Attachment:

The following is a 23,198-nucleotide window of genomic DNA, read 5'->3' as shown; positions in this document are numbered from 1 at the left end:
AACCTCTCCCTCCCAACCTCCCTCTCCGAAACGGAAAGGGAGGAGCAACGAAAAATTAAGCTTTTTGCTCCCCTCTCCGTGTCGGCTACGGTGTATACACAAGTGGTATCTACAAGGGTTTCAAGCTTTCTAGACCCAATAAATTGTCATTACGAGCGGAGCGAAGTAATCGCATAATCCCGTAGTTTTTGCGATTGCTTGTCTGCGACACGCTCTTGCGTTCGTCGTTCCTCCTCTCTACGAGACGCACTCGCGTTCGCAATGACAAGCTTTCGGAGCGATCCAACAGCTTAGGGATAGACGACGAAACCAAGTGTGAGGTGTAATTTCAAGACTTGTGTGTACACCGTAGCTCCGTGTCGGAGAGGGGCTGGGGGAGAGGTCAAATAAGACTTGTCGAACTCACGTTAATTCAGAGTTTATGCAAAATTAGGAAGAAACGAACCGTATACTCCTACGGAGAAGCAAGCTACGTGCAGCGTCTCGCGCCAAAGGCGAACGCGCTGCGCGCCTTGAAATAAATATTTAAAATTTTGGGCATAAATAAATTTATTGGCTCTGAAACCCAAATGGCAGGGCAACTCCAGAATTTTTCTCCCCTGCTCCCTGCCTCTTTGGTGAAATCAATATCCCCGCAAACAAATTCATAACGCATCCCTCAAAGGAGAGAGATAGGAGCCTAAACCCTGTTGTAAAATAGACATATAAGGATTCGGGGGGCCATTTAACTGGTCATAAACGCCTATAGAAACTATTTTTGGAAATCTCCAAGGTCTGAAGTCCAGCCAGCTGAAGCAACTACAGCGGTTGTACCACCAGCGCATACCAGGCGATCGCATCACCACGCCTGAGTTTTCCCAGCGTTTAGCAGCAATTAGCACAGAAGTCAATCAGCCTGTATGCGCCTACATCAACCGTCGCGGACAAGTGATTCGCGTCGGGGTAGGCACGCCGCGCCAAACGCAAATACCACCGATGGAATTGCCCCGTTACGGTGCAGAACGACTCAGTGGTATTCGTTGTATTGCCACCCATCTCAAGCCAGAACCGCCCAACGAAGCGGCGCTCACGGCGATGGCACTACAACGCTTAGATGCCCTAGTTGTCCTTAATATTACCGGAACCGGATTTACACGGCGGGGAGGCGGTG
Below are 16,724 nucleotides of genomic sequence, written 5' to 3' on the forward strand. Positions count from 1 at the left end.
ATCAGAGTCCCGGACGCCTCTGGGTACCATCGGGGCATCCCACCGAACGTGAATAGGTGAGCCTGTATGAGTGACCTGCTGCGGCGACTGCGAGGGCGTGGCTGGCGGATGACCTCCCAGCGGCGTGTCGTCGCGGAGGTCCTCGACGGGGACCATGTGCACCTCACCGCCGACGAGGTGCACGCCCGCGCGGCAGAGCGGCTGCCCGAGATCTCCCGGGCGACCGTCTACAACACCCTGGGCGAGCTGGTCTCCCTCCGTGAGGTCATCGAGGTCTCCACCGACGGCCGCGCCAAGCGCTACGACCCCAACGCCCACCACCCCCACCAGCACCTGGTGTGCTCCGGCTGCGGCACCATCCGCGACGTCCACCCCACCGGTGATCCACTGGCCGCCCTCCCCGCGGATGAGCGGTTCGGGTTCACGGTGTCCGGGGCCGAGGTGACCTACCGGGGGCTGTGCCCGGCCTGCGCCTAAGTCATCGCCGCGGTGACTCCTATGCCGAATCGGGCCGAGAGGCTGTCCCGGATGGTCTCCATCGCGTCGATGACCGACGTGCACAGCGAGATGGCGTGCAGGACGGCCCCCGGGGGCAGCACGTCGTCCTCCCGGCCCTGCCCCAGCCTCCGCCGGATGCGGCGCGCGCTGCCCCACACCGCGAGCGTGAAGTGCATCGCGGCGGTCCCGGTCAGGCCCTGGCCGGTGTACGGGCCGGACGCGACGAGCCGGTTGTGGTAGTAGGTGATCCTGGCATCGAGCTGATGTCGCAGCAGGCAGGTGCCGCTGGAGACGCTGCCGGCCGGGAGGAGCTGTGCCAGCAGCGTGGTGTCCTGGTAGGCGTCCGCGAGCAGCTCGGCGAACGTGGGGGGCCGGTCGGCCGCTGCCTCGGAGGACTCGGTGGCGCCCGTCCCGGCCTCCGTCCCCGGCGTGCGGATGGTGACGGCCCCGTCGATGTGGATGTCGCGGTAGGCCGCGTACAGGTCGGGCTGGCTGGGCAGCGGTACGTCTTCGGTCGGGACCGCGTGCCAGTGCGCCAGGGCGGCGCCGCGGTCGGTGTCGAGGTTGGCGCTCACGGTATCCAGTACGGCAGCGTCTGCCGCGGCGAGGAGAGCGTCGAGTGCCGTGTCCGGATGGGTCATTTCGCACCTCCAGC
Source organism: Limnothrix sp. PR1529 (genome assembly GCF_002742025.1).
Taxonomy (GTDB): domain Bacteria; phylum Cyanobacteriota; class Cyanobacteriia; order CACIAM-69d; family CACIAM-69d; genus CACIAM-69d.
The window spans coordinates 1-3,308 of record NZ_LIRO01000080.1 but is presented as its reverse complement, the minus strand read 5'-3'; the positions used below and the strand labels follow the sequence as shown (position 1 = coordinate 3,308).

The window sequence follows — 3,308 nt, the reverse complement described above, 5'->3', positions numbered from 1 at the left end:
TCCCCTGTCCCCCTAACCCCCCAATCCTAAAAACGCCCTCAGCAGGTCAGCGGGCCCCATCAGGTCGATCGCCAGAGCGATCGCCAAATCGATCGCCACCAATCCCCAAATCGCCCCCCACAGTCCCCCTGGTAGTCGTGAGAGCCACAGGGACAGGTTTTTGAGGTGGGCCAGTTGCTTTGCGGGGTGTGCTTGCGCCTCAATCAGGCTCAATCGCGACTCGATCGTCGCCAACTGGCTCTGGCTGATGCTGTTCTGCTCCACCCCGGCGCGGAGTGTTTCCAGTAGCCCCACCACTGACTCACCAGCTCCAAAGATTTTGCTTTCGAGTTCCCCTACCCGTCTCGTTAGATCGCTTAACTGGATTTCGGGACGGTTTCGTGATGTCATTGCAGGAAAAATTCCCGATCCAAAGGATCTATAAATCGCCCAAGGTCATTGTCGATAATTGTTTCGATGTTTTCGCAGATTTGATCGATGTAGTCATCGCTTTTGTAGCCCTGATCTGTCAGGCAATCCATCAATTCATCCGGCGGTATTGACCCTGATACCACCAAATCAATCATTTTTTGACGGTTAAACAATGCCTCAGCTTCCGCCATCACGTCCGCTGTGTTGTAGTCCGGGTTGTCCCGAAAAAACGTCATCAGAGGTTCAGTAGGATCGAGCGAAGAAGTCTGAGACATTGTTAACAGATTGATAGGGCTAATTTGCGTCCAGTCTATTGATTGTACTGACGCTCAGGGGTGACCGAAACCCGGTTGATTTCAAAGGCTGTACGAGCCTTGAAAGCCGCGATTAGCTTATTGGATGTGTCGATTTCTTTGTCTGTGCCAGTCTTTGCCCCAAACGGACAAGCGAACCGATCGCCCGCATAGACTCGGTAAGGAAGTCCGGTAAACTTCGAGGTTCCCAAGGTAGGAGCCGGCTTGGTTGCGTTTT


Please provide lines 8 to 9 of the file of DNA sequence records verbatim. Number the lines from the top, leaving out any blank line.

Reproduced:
The window sequence follows — 3,308 nt, the reverse complement described above, 5'->3', positions numbered from 1 at the left end:
TCCCCTGTCCCCCTAACCCCCCAATCCTAAAAACGCCCTCAGCAGGTCAGCGGGCCCCATCAGGTCGATCGCCAGAGCGATCGCCAAATCGATCGCCACCAATCCCCAAATCGCCCCCCACAGTCCCCCTGGTAGTCGTGAGAGCCACAGGGACAGGTTTTTGAGGTGGGCCAGTTGCTTTGCGGGGTGTGCTTGCGCCTCAATCAGGCTCAATCGCGACTCGATCGTCGCCAACTGGCTCTGGCTGATGCTGTTCTGCTCCACCCCGGCGCGGAGTGTTTCCAGTAGCCCCACCACTGACTCACCAGCTCCAAAGATTTTGCTTTCGAGTTCCCCTACCCGTCTCGTTAGATCGCTTAACTGGATTTCGGGACGGTTTCGTGATGTCATTGCAGGAAAAATTCCCGATCCAAAGGATCTATAAATCGCCCAAGGTCATTGTCGATAATTGTTTCGATGTTTTCGCAGATTTGATCGATGTAGTCATCGCTTTTGTAGCCCTGATCTGTCAGGCAATCCATCAATTCATCCGGCGGTATTGACCCTGATACCACCAAATCAATCATTTTTTGACGGTTAAACAATGCCTCAGCTTCCGCCATCACGTCCGCTGTGTTGTAGTCCGGGTTGTCCCGAAAAAACGTCATCAGAGGTTCAGTAGGATCGAGCGAAGAAGTCTGAGACATTGTTAACAGATTGATAGGGCTAATTTGCGTCCAGTCTATTGATTGTACTGACGCTCAGGGGTGACCGAAACCCGGTTGATTTCAAAGGCTGTACGAGCCTTGAAAGCCGCGATTAGCTTATTGGATGTGTCGATTTCTTTGTCTGTGCCAGTCTTTGCCCCAAACGGACAAGCGAACCGATCGCCCGCATAGACTCGGTAAGGAAGTCCGGTAAACTTCGAGGTTCCCAAGGTAGGAGCCGGCTTGGTTGCGTTTT